Wednesday, May 27, 2009

A brief personal history of computer use.

How important has the computer become? Shockingly!

First time I ever blogged, about two years ago my internet connection froze on me. I was amazed at my own reaction...

I was talking with my friend Angie about it when we went out to dinner the other day. I've known her since highschool and we sat and talked about old times, having a good time. Her husband was the very first person I knew who had anything to do with computers. They had a Commodore 64 with a matrixprinter with the chainfeed, remember those?
I recall how impressed I was: You could type something and correct it and then it would print it all out without any typo's. For all you younger people who grew up with computers: the 64 in commodore stands for 64kb, the entire memory of that computer. A far cry from today where a 4 gigabyte memory stick is in practically every pocket.

Personal computers have only been around some 20 years. Angie and her husband gave me my very first computer ever, a 268 from IBM. Green letters on a black screen, floppy disks, WordPerfect, Windows 3.0, they are all ancient history now. Angie remembers reading an article back then about a way in which computers could be tied together to form a network. The article stated that it should be possible to do this worldwise. Those were wild futuristic notions...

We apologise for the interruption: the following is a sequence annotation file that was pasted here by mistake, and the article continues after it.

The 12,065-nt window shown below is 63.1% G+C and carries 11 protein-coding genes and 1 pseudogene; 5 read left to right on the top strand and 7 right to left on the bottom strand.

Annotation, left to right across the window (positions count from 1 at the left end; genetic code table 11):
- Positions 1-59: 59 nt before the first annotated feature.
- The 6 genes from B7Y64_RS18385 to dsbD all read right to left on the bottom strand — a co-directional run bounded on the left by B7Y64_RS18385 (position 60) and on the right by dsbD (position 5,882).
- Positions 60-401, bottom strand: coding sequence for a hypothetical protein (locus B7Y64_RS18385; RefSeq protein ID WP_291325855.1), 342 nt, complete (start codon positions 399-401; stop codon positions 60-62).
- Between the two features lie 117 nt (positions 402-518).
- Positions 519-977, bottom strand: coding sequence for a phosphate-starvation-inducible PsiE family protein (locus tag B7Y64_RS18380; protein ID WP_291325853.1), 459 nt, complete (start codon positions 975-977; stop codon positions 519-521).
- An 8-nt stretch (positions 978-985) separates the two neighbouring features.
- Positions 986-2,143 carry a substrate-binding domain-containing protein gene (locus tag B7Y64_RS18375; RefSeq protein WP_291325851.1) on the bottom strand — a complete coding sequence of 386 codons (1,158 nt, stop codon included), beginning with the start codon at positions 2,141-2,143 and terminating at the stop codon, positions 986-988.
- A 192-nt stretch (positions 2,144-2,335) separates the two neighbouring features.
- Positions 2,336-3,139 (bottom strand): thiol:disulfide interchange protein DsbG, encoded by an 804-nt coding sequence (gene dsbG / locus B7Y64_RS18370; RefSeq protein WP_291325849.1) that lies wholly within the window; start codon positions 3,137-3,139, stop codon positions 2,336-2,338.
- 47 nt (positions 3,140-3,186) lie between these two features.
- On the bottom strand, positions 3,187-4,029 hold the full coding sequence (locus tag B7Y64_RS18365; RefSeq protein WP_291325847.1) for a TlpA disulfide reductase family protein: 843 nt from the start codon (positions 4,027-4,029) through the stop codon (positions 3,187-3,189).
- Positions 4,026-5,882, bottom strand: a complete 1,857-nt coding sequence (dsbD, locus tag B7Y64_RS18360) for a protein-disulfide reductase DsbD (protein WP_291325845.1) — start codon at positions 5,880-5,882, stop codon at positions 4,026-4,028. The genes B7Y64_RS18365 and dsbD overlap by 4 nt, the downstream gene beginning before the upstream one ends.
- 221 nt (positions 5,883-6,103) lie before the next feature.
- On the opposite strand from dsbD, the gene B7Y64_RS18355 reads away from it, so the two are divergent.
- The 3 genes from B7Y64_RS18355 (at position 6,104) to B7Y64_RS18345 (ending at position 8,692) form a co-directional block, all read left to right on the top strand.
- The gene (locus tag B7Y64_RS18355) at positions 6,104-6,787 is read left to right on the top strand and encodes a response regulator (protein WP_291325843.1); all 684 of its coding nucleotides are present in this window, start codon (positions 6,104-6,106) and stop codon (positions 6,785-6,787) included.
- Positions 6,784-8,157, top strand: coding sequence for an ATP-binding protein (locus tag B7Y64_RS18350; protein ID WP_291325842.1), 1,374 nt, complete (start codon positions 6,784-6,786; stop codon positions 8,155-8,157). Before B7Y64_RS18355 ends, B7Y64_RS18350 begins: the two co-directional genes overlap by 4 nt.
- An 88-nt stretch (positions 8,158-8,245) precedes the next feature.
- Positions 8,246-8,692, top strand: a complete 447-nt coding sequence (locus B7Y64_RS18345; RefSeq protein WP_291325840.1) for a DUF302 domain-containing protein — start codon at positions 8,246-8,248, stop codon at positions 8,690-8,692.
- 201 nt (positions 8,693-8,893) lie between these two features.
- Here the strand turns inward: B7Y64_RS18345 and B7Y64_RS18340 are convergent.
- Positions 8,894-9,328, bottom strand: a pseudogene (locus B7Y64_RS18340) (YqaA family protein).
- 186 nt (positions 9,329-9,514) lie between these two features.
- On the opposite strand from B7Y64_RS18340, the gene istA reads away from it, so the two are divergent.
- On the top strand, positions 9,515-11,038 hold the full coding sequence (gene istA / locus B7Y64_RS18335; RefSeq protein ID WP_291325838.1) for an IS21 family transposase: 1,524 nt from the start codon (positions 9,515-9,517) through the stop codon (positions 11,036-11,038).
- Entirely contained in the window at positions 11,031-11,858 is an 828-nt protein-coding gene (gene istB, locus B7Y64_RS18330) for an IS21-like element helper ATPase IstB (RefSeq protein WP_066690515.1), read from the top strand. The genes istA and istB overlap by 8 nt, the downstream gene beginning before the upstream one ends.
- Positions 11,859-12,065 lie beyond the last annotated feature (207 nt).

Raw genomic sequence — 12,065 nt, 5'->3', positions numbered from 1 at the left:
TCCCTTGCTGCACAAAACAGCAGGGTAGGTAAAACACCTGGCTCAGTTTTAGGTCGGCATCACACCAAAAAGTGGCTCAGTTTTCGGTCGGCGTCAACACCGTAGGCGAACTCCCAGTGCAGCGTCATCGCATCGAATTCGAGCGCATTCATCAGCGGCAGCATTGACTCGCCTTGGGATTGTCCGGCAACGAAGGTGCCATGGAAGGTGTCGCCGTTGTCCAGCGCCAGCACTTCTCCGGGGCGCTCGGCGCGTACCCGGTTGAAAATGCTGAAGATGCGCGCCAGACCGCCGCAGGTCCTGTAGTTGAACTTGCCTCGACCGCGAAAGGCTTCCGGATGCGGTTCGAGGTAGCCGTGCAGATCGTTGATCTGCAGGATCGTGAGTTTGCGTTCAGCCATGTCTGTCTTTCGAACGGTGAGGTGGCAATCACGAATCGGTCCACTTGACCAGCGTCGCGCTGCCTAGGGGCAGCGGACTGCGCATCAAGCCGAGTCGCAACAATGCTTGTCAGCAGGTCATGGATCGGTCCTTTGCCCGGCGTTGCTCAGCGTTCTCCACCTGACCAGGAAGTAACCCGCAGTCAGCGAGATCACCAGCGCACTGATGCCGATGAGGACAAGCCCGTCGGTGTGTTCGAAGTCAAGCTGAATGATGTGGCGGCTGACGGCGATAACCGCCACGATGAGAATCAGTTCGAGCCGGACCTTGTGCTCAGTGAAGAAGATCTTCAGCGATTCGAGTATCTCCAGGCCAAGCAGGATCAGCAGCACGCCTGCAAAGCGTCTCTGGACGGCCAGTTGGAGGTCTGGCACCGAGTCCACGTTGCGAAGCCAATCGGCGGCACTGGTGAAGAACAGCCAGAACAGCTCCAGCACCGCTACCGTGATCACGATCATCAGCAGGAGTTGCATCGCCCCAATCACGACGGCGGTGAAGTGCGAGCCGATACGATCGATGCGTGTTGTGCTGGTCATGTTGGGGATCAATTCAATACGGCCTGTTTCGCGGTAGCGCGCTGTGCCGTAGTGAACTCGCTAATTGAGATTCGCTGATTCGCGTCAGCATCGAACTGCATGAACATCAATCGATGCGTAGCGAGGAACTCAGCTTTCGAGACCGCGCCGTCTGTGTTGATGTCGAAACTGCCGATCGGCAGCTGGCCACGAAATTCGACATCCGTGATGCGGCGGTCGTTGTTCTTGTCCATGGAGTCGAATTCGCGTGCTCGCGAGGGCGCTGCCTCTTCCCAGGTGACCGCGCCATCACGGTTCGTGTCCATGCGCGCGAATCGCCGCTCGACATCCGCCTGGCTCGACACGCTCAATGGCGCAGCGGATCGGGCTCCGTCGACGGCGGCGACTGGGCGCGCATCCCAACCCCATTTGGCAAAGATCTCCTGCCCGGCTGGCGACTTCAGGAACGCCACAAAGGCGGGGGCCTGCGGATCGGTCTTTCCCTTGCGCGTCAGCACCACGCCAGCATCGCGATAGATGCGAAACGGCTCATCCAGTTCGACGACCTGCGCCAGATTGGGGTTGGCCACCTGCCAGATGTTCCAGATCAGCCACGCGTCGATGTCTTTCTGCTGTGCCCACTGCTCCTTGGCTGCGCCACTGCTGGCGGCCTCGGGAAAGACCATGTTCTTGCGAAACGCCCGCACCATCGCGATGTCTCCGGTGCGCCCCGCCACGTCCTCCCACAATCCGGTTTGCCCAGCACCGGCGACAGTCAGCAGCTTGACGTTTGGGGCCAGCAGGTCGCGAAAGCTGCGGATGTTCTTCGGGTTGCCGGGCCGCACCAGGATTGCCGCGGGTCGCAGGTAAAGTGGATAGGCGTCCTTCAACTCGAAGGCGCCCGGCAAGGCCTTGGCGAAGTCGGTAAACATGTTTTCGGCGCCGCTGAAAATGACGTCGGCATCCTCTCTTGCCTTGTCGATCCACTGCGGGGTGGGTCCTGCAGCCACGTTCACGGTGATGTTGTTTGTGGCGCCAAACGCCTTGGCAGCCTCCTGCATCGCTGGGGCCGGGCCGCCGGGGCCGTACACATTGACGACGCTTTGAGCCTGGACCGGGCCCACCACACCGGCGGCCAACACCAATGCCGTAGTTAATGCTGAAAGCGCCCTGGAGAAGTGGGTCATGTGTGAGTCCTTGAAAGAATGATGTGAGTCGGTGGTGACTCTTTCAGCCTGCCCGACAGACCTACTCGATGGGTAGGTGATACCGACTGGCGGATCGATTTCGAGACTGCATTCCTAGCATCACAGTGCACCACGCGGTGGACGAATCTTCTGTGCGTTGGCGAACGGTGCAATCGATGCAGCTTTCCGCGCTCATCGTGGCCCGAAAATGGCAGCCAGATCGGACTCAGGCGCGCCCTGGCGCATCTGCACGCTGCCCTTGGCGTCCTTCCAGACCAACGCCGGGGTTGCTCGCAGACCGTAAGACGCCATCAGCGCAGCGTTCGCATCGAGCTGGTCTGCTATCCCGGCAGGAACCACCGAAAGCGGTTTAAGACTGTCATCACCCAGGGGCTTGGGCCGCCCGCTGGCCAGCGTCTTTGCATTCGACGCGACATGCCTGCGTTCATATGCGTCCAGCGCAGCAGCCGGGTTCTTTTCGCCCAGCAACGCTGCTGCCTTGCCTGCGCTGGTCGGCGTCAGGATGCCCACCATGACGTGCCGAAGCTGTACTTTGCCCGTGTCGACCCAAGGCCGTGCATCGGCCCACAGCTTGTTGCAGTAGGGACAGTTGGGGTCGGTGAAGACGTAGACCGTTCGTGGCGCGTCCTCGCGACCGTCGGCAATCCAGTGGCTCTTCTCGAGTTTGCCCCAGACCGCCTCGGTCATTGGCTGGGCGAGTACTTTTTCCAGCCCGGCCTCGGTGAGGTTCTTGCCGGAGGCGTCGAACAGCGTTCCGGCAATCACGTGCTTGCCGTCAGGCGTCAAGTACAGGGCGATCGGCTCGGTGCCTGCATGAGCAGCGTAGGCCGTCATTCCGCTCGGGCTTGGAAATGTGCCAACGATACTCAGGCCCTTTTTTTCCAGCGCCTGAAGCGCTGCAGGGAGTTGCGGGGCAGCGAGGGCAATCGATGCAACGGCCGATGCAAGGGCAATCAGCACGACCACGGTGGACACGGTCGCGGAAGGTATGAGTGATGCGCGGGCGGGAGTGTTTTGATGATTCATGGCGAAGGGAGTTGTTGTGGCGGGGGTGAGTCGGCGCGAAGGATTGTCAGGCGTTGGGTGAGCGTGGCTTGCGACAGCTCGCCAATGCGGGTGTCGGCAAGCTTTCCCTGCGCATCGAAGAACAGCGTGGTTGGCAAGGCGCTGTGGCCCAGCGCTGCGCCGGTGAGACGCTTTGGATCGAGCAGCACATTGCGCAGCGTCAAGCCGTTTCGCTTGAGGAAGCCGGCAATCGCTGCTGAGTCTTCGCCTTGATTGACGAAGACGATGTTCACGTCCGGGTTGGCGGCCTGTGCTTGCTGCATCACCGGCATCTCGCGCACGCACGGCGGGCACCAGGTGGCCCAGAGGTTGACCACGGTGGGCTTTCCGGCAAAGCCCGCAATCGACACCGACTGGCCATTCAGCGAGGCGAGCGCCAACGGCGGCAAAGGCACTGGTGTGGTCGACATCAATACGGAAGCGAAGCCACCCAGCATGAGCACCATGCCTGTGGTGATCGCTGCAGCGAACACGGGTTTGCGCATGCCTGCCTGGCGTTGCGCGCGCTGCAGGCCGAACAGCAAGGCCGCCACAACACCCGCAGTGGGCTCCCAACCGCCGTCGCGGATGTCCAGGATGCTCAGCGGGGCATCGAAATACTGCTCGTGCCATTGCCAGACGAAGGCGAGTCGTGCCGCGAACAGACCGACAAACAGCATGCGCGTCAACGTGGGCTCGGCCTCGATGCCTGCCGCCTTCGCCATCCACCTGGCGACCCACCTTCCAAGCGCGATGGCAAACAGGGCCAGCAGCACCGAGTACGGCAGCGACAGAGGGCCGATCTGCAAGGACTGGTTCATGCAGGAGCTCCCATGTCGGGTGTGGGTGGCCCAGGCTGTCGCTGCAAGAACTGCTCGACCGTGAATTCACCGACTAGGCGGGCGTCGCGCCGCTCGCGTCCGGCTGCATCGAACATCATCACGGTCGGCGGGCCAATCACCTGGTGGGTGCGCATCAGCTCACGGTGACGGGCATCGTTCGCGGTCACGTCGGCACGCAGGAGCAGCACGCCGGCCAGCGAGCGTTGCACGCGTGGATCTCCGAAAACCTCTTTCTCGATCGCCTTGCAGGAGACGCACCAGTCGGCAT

So I started my blog two years ago and a computer failure was enough to completely ruin my day. I went to a friends house and typed up this blog on her computer immediately. On another occasion my monitor broke down. That was at 7.00 PM. By 9.00 PM I had replaced it with a brand new flatscreen. Lot's has happened in the past 20 years and like many others I have noticed that I've come to depend on the computer, perhaps more than I should.

There is a part of me that "lives" on the internet and that is looking for selfexpression. The balance between my "real-life" personality and my "netizenship" is sometimes hard to find. I use the fact that I work through the internet as a counsellor as an excuse, but it's no more than an excuse. I can hardly imagine life without a computer, internet and cellphones.
How did we get by in the olden days, some 10, 20 years ago?


Helpful hint:
"Change is inevitable, except from a vending machine"
~Robert C. Gallagher

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